Here’s yet another reason to fill up the fruit bowl: A new study has shown that regularly eating oranges may provide protection against developing age-related macular degeneration (AMD). Caused by the deterioration of the central portion of the retina, AMD is the leading cause of vision loss in people over age 55. In the early stages, this incurable condition causes wavy or blurred vision, but in the late states, it can cause blindness in the center of the visual field.
A Nutrition-Responsive Disorder. A large body of research has shown that diet plays a major role in the development and progression of AMD. Studies have found that nutrients such as carotenoids, vitamins C, E, zinc, lutein, and zeaxanthin can help reduce the risk of developing this debilitating eye disease and may slow its progression. A diet high in green, leafy vegetables has also been shown to delay or limit the development of AMD.
Drinking Water Really Does Reduce Urinary Tract Infection (UTI) Risk
Women who get frequent UTIs can lower their risk by drinking five to six extra glasses of water each day, according to a study published in JAMA Internal Medicine. By studying 140 healthy women, researchers found that women who drank about 11 eight-ounce glasses of water each day had an average of 1.5 UTIs during the study, while those who drank about five glasses each day had an average of three UTIs. DM
Now a team of researchers from the Center for Vision Research in the Department of Ophthalmology at the Westmead Institute for Medical Research, Australia, has added oranges to the list.
Looking at Flavonoids. To assess the potential protective effects of flavonoids (plant compounds that are found in fruits, vegetables, chocolate, wine, and tea), the team interviewed more than 2,000 Australian adults 50 years of age and older and followed them for 15 years. The researchers assessed participants’ dietary intake and estimated the flavonoid content of foods by using a U.S. Department of Agriculture database.
They discovered that people who reported eating at least one orange per day reduced their risk of developing AMD by more than 60 percent. “Even eating an orange once a week seems to offer significant benefits,” noted lead researcher Bamini Gopinath, PhD, in the American Journal of Clinical Nutrition. Tea, apples, and red wine—all of which are rich in flavonoids—showed no protective effects.
A Science-Based Supplement. A research group at the National Institute of Health’s National Eye Institute developed an over-the-counter nutritional supplement, AREDS, that is based on findings from the Age-Related Eye Disease Study, a major clinical trial that included 3,640 participants. The original AREDS formulation contains vitamin C, vitamin E, beta-carotene, zinc, and copper. A second formulation, AREDS2, has a lower level of zinc, no beta-carotene, and it includes lutein, zeaxanthin and omega-3 fatty acids. The research group notes that while these formulations do not prevent AMD, they may delay progression of the disease and preserve vision longer. Your physician or eye doctor can help you choose which formulation best meets your needs.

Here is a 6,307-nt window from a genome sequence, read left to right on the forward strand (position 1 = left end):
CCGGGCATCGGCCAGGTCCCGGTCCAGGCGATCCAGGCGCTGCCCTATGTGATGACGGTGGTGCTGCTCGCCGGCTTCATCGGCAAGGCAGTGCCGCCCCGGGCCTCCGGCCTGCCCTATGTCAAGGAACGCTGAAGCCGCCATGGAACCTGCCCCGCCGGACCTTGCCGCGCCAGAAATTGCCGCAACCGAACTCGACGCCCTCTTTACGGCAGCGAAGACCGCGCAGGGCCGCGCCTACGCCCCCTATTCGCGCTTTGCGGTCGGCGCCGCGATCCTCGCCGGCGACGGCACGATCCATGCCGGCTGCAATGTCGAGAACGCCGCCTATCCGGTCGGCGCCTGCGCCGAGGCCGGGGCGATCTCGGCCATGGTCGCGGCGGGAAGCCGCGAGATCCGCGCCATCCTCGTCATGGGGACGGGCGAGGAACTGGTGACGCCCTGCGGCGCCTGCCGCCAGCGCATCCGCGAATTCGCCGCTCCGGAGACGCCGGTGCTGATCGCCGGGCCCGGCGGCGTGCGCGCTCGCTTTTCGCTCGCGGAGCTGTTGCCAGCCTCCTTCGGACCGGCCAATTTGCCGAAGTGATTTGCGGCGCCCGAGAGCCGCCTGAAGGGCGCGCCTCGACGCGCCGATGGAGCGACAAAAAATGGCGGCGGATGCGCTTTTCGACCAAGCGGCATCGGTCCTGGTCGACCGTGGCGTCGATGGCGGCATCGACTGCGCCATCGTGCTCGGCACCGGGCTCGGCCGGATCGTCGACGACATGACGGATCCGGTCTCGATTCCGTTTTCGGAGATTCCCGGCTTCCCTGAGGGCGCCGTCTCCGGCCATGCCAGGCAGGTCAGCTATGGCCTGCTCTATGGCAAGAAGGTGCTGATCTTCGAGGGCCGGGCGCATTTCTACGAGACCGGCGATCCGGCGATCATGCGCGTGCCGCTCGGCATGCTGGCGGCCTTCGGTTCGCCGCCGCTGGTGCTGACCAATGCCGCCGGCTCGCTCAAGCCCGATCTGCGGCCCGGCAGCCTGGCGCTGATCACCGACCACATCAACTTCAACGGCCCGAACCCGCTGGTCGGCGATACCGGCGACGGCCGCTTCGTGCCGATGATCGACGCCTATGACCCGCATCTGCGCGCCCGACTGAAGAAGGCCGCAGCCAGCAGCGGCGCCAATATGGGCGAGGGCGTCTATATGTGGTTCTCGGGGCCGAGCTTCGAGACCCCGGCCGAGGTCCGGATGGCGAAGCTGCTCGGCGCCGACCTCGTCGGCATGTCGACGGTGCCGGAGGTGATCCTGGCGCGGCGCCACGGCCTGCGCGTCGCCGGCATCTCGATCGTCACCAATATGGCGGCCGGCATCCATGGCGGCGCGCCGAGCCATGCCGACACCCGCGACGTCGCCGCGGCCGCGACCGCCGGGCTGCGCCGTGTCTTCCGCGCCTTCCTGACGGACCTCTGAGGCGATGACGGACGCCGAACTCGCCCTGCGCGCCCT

What This Means for You. If you have a family history of AMD, adding an orange a day is a safe and tasty way to stack the odds in your favor, but oranges alone can’t protect your vision. Talk to your ophthalmologist about best practices to protect your eyes, and get a yearly check-up to catch any changes early.
THE VIEW FROM DUKE
Protect Your Eyes
“If you are 65 years and older, Caucasian, female, have light colored eyes, are a smoker, or have a positive family history of age-related macular degeneration (AMD), you’re at risk of developing this eye disease. AMD affects your central, sharp vision, so when you look straight ahead, things look blurry and distorted. It makes it difficult to recognize faces and read, especially in dim light. The recent study published in the American Journal of Clinical Nutrition gives us the hope that there might be a new way to fight against this nasty disease: flavonoids from citrus fruit. The study suggested that the consumption of oranges (a key contributor to total flavonoids) was protective against the prevalence and incidence of late AMD. If you do not have them at home, get some oranges! In addition to vitamin C, they contain phytochemicals with antioxidant, anti-inflammatory and anticancer properties. And remember, what is good for the body is good for the eyes: Eat a diet rich in green leafy vegetables and omega-3 fatty acids (such as salmon), maintain a healthy weight, exercise, wear sunglasses, and avoid smoking. “
Majda Hadziahmetovic, MD,
Medical Instructor, Department of Ophthalmology,
Duke University School of Medicine
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